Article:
Six GHGs added to Schedule 1 of CEPA 1999
Six greenhouse gases (GHGs) have been added to Schedule 1 of the Canadian Environmental Protection Act, 1999 (CEPA 1999). They include: carbon dioxide (CO2), methane (CH4), nitrous oxide (N2O), hydrofluorocarbons (HFCs), perfluorocarbons (PFCs), and sulfur hexafluoride (SF6). The inclusion of these six GHGs in Schedule 1 authorizes the government to enact a variety of preventive or control actions under CEPA 1999. It also clears the way for the putting in place of cross-cutting and sector-specific regulations during 2006 to ensure that Large Final Emitters meet their commitments to reduce GHG emissions by 45 megatonnes between 2008 and 2012.
The initiative is part of a regulatory approach considered by the government as the best vehicle for reducing GHGs from large industrial emitters in accordance with commitments made as part of Canada's updated climate change plan, Moving Forward on Climate Change, released last April. The plan indicated that the government would regulate GHGs under Parts 5 and 11 of CEPA 1999 and that in order to do so, GHGs would first have to be added to the list of substances in Schedule 1 of the Act.
The decision to add GHGs to CEPA is further supported by the worldwide scientific consensus that there is sufficient and compelling evidence to conclude that GHGs constitute or may constitute a danger to the environment on which life depends. The government drew upon one of the most recent scientific reports, the Third Assessment Report by the Intergovernmental Panel on Climate Change (IPCC), as the rationale supporting the addition. A summary of the IPCC's conclusions as they relate to CEPA 1999 may be viewed on-line at www.ec.gc.ca/CEPARegistry/documents/part/kyoto_ghg/CEPA_GHG_e.pdf.
The addition of the GHGs to Schedule 1 of CEPA follows a 60-day consultation period after a draft Order-in-Council was published in the September 3, 2005 edition of the Canada Gazette. The Final Order for GHGs will be published in the November 30, 2005 edition of the Canada Gazette Part II. The government will soon be releasing a consultation draft setting the out regulation elements.
By November 2, 2005, when the comment period had ended, Environment Canada had received a total of 27 submissions from various sources including provincial, industry, environmental non-government organizations (ENGOs) and private individuals. This includes three notices of objection from Alberta, the Canadian Chemical Producers' Association, and a private individual.
The submissions on the proposed Order focused on two main themes: those related to the science and those related to the use of CEPA to manage GHGs. For example, 17 comments received from ENGOs and private individuals expressed support for the proposed Order to add GHGs to Schedule 1 of CEPA 1999. Some of these comments explicitly stated that the science upon which the decision to list is based is both substantive and valid, and that CEPA 1999 is the appropriate legislative instrument to use for regulating GHGs.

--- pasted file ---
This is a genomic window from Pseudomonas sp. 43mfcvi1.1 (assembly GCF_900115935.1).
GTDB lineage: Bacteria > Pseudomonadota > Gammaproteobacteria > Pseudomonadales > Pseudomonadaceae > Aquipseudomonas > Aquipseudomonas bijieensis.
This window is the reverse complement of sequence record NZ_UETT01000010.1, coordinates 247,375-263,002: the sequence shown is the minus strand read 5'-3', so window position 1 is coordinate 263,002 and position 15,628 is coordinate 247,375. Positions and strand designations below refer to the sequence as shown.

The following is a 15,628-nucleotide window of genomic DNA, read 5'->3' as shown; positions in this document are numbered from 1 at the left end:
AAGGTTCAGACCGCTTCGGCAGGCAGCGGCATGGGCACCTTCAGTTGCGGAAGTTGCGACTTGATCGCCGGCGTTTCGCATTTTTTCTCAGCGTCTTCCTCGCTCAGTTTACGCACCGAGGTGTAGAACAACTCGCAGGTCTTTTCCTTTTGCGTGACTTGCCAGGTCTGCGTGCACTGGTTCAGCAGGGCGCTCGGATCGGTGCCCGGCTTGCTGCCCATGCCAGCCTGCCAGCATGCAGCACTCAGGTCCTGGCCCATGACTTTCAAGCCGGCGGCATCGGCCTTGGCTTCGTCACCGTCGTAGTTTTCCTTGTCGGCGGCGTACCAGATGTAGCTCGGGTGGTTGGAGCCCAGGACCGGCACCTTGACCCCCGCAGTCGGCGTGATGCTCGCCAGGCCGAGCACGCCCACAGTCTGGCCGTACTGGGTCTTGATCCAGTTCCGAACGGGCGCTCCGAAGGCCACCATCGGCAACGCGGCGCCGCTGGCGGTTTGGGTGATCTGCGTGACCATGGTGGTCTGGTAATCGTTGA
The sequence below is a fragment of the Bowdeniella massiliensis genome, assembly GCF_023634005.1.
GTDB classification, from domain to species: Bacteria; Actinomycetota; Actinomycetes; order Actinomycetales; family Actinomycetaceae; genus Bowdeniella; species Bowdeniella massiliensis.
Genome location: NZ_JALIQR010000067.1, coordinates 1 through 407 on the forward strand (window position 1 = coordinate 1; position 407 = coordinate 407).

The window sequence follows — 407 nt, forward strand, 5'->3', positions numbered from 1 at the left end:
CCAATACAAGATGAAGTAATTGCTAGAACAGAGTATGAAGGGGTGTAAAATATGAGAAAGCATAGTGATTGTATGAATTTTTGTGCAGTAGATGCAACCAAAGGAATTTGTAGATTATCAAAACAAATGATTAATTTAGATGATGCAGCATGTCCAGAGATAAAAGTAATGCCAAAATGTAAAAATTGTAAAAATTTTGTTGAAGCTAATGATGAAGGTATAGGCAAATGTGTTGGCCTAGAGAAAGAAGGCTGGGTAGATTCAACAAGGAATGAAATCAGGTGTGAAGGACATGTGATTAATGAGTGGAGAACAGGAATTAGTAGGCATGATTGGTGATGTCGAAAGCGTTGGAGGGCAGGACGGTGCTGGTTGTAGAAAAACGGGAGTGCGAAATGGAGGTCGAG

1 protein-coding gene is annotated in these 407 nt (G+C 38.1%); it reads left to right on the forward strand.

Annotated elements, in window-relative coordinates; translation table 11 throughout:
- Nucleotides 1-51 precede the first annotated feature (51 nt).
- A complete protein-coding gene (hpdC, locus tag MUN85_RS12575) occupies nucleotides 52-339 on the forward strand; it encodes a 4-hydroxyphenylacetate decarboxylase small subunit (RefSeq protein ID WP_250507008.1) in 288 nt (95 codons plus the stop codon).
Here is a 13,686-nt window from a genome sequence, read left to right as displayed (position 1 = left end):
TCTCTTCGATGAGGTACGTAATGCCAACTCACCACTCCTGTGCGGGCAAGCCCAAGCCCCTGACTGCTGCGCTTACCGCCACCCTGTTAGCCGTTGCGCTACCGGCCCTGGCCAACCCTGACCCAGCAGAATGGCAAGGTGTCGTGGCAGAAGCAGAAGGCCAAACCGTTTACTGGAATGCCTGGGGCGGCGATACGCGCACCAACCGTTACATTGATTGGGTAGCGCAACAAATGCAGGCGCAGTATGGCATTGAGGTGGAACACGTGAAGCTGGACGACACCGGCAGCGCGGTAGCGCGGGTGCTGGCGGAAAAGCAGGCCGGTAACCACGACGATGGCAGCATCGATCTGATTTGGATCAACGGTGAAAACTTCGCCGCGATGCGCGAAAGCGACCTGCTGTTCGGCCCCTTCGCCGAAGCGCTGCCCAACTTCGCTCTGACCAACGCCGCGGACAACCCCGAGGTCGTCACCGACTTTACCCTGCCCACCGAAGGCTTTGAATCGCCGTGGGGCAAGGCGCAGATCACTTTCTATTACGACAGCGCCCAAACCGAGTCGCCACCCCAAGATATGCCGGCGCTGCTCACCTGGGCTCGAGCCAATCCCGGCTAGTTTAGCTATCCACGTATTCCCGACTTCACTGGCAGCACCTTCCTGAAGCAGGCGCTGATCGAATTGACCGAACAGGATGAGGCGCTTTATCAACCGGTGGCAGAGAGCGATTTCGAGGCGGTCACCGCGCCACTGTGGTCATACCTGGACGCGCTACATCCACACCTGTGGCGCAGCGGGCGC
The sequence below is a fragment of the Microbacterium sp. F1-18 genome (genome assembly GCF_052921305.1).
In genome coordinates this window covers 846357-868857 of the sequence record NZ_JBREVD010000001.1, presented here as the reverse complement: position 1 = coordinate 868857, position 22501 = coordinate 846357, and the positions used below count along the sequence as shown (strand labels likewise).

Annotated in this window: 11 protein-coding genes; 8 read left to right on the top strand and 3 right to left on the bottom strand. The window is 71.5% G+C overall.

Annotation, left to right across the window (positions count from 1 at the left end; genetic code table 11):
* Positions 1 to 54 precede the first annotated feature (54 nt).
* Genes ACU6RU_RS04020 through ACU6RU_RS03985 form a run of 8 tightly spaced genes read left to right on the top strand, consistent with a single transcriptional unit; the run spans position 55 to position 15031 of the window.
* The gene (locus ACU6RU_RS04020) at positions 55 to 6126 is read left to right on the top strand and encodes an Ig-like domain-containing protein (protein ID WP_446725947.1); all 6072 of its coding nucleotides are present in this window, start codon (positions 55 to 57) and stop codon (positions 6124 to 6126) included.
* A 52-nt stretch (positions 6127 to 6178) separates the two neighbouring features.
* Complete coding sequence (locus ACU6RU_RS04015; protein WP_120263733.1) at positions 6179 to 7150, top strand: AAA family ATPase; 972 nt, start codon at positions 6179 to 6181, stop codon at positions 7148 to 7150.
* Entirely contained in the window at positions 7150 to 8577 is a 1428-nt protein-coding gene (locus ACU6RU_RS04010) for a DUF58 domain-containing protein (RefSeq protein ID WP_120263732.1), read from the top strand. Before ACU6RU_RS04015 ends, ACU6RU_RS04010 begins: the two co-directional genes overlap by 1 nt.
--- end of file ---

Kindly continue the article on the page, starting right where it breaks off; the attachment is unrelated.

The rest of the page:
A number of ENGOs suggested that the available science indicates that the GHGs meet all three criteria to be considered "toxic" under Section 64 of the Act. Specifically, they proposed that the Kyoto GHGs:
a. have or may have an immediate or long-term harmful effect on the environment or its biological diversity;
b. constitute or may constitute a danger to the environment on which life depends; or
c. constitute or may constitute a danger in Canada to human life or health.
One comment from an industry association did not oppose GHGs being controlled under CEPA 1999, but suggested that the implications of considering GHGs toxic under the Act should be addressed in the course of the forthcoming five-year review of CEPA 1999 by a parliamentary committee.
The remaining nine sets of comments received from industry, one province and a private individual, including those embedded in the Notices of Objection, opposed the addition of GHGs to Schedule 1 of CEPA 1999. Most of these submissions questioned whether the term "toxic" is appropriate for carbon dioxide and some of the other GHGs. Some parties suggested that removing the term "toxic" from CEPA 1999 or using another part of the Act (e.g. Part 7, International Air Pollution Provisions) instead of Part 5 might resolve this issue.
Some comments raised questions about the validity of the science upon which the proposed Order is based, while others expressed concern that there would be significant costs associated with implementation of regulations to control GHGs.
The response to comments report has been posted on Environment Canada's Web site, www.ec.gc.ca/CEPARegistry/documents/part/ghg_sched1/response.cfm.